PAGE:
Having also been closed by the pandemic, the three acres site is at the top of a steep hill, where the couple live and have nursed it for three decades, attracting as many as 20,000 annual visitors from across the world in its heyday.
The essence of the place, according to Dilwyn and Suzanne, is to allow visitors to enjoy the tranquillity and the views, amid the ponds, the wildlife and the natural beauty.
Later, Robert pointed us to another local ’secret’, the twin waterfalls walk which lies, largely hidden opposite his farmhouse a mile or so along the valley, where the water roared amid fallen trees, covered in fronds of lichen and surrounded by carpets of ferns. Magical.
Before we left, we were directed to one of the country’s quirkiest pubs, the Dyffryn Arms, locally known as Bessie’s and run by Bessie Davies’s family since 1845. The draught beer is Bass, served through a hatch via a jug. The pub celebrated 40 years in the Good Beer Guide in 2015.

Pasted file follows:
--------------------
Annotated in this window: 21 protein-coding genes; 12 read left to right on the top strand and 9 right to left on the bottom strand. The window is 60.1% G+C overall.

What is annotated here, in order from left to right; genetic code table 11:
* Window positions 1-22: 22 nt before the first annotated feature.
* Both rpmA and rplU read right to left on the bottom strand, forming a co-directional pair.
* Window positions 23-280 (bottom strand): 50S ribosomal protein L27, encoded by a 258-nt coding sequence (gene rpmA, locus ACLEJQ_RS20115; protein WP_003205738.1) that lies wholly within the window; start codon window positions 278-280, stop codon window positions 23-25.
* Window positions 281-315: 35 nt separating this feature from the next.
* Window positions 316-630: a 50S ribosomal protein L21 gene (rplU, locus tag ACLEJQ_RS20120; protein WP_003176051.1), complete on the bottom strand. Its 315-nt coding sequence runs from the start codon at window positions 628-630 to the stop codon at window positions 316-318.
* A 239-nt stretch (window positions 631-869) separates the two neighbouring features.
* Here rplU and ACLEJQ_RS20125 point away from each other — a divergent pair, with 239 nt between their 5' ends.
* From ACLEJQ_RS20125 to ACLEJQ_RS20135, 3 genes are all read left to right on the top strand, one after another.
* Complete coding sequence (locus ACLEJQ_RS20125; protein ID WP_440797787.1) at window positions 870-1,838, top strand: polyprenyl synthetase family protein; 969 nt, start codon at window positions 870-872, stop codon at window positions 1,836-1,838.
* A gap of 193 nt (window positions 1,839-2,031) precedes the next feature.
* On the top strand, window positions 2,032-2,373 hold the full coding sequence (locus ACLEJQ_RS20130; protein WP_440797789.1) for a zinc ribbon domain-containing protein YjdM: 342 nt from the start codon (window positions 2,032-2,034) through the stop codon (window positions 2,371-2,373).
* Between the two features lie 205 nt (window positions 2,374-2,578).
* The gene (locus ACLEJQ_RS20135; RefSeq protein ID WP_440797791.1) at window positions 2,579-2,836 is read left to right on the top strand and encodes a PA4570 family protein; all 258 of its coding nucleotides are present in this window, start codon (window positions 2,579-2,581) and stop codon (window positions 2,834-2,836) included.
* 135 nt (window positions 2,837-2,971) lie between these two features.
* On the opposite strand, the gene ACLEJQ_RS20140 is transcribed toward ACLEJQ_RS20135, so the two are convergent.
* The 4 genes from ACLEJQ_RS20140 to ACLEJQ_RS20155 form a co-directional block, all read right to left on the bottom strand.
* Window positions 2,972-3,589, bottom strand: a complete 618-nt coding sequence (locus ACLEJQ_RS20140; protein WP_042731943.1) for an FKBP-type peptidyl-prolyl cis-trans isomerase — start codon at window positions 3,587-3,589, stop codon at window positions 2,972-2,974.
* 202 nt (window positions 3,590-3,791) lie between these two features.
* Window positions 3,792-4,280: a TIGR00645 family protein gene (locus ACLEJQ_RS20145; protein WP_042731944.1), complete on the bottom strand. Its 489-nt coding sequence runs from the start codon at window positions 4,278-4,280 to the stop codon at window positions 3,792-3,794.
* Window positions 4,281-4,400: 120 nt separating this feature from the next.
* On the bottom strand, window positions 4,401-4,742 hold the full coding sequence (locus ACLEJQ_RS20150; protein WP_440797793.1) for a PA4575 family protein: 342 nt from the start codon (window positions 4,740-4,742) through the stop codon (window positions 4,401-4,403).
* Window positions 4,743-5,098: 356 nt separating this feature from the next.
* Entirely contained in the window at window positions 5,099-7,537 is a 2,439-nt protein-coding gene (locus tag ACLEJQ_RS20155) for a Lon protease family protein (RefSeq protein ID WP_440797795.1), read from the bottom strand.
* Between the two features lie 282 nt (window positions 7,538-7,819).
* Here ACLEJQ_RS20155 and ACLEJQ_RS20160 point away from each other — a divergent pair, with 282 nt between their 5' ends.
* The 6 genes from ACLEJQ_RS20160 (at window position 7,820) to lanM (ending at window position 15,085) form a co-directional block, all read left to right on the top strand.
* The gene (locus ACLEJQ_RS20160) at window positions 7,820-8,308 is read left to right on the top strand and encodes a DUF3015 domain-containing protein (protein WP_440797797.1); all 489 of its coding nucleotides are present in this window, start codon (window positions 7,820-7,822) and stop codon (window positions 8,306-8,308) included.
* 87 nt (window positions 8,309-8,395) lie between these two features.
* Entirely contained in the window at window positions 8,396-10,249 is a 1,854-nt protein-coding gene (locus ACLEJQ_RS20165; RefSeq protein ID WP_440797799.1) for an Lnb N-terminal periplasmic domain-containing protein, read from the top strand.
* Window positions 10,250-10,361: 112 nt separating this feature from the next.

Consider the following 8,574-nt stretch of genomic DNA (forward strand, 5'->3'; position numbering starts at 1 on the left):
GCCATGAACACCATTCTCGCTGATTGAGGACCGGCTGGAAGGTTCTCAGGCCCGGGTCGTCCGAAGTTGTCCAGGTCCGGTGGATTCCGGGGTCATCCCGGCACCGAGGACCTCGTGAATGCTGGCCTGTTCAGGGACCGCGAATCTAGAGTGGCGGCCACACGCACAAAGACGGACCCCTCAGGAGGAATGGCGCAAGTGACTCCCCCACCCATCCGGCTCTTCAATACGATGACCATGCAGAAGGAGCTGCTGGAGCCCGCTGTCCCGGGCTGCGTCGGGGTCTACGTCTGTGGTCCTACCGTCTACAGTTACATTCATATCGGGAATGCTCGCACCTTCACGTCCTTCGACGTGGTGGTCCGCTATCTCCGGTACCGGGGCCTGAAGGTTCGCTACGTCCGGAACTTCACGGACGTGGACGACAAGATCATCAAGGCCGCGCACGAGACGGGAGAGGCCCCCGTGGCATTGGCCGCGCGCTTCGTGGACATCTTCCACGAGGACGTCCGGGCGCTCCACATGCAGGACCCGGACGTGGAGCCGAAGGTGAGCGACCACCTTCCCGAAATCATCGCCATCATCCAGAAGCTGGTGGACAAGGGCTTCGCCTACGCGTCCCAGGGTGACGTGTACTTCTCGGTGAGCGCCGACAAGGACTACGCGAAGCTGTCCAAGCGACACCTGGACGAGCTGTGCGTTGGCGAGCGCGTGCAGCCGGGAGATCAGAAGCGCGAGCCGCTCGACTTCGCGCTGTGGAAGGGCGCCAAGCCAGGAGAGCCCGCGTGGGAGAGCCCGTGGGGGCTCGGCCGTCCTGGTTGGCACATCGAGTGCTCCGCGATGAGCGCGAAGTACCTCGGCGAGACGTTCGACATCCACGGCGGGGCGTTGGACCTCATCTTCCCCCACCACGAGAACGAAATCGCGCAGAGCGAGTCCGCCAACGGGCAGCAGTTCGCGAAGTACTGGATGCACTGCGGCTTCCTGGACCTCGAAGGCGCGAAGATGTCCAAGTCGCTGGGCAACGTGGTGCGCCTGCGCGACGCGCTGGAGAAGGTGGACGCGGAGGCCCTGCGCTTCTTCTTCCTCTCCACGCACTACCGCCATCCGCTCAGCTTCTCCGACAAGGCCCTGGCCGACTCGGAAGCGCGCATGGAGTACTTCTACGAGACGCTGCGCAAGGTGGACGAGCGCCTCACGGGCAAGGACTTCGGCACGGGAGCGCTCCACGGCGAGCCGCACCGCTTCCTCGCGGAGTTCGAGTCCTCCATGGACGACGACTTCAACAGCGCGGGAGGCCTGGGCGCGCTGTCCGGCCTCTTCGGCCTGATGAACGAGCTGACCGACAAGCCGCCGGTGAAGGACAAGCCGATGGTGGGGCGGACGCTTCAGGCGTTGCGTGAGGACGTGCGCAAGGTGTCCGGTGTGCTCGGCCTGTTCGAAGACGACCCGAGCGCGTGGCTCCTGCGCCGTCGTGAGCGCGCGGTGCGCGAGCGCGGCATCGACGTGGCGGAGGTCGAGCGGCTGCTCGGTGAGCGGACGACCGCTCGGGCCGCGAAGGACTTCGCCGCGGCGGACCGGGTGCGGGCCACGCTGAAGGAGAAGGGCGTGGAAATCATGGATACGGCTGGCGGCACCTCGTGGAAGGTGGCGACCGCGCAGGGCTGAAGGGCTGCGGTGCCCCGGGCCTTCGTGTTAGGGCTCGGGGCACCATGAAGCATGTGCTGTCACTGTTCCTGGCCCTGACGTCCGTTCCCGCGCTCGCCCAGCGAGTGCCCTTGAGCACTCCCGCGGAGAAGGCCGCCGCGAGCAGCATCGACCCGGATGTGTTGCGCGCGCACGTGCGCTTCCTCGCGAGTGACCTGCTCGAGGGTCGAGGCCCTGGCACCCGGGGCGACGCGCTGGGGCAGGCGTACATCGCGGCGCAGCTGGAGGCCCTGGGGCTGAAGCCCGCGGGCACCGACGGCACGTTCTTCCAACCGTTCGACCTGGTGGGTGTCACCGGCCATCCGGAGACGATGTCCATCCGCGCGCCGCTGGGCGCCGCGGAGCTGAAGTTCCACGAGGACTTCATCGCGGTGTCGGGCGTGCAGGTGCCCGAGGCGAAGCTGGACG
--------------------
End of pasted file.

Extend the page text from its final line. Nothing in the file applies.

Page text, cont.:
And so we ended our ‘secret Pembrokeshire’ tour on a fascinating and idyllic note, in the knowledge that even the most popular and busiest tourist places still have their hidden gems if you look for them.
Bunk Campers are one of the leading hire companies in the UK and Ireland with a range of nine vehicles to choose from, including budget campers and luxury motorhomes. Booking is easy and stacks of information is available to help you choose and operate the vehicle.
We chose one of the Bunk Campers Nomads - a new 4-berth VW T6.1 vehicle which had plenty of space and extras, including motion sensors – a godsend on narrow Pembrokeshire lanes.
Bunk’s bases are at Coventry, London Heathrow, Edinburgh, Belfast and Dublin. Nomad prices start from £45 a night (September prices start at £90 a night and from £130 in summer). Full details at www.bunkcampers.com Tel: 02890 513057 (Monday-Friday 9AM-5PM). Email: [email protected]
Where to stay
The Twr Y Felin Hotel provided a lasting memory of its lofty location and its 100 artworks, which evoke the dramatic landscape of the region. Rooms are £250 a night. Go to https://twryfelinhotel.com/.
For more information on the area, go to www.visitpembrokeshire.com
Information on the activities featured is at: Bug Farm Foods - www.bugfarmfoods.com/
Caldey Island https://caldeyislandwales.com/ Coastal Foraging with Craig Evans - https://www.coastalforaging.co.uk/ Carn Edward garden https://www.carnedward.co.uk/